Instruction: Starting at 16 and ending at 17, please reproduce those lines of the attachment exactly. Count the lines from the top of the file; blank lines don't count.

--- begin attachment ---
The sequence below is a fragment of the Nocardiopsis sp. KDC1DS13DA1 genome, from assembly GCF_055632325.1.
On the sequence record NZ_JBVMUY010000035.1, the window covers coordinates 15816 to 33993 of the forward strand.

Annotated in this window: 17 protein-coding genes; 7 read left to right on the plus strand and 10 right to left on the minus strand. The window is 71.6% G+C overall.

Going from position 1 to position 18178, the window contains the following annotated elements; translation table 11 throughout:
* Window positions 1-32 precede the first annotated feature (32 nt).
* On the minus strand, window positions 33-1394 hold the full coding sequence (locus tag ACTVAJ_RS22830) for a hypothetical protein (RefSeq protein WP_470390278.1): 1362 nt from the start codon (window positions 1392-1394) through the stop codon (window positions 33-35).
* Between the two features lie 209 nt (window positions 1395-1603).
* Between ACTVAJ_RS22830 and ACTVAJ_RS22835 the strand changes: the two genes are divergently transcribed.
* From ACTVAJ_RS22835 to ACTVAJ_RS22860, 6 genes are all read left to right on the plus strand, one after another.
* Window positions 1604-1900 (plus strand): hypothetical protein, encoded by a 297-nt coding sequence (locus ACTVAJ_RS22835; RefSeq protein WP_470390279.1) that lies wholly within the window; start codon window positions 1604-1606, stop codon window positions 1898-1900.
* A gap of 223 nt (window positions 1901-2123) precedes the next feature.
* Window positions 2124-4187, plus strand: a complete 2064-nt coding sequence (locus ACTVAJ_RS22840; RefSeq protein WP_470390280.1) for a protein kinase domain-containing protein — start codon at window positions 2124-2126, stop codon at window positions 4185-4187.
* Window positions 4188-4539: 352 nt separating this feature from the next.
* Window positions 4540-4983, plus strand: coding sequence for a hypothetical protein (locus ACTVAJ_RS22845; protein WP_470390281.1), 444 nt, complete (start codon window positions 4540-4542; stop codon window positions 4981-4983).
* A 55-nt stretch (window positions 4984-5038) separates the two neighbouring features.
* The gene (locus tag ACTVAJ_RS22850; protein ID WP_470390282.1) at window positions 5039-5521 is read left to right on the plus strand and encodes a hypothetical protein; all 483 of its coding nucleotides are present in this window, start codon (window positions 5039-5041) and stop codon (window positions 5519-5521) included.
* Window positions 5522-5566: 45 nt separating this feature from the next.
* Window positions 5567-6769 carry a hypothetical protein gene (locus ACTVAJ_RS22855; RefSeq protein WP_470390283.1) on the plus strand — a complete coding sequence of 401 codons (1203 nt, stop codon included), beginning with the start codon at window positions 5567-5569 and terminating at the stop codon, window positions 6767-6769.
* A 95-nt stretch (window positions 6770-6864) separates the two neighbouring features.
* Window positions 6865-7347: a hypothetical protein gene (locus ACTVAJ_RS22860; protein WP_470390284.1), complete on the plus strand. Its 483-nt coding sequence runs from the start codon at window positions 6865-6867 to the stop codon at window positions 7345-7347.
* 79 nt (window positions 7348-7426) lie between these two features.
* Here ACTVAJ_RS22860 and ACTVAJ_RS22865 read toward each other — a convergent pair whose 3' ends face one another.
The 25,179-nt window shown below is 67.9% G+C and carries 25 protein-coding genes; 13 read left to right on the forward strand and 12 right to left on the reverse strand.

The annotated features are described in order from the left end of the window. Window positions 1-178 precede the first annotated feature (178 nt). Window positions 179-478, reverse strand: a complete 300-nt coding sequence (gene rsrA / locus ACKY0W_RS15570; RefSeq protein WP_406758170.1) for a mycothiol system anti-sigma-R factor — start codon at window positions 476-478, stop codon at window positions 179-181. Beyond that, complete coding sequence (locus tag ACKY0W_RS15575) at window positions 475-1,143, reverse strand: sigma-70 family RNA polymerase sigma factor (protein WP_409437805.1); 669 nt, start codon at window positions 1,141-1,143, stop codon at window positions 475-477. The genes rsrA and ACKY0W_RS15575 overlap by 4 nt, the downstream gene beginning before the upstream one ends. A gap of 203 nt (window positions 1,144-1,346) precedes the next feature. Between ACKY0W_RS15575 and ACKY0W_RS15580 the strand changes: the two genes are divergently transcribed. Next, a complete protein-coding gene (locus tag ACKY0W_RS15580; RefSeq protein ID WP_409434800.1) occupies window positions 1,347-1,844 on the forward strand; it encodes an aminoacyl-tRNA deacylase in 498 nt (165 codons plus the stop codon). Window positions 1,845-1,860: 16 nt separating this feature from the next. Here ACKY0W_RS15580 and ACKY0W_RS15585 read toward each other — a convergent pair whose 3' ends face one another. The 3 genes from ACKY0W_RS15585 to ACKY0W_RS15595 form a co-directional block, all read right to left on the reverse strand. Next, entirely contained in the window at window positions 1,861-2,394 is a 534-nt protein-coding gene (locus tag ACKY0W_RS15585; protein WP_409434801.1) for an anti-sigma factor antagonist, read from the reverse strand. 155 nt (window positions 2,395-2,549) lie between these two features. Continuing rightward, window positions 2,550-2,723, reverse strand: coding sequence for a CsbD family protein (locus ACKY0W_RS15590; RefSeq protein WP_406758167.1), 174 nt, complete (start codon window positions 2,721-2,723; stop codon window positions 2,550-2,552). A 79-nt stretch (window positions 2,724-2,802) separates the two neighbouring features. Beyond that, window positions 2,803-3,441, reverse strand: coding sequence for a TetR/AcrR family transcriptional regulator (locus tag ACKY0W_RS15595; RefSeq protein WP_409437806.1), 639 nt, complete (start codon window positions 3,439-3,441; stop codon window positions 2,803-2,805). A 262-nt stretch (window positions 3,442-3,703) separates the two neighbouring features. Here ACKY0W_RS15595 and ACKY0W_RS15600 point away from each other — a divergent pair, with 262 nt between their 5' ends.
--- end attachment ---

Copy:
* The gene (locus tag ACTVAJ_RS22850; protein ID WP_470390282.1) at window positions 5039-5521 is read left to right on the plus strand and encodes a hypothetical protein; all 483 of its coding nucleotides are present in this window, start codon (window positions 5039-5041) and stop codon (window positions 5519-5521) included.
* Window positions 5522-5566: 45 nt separating this feature from the next.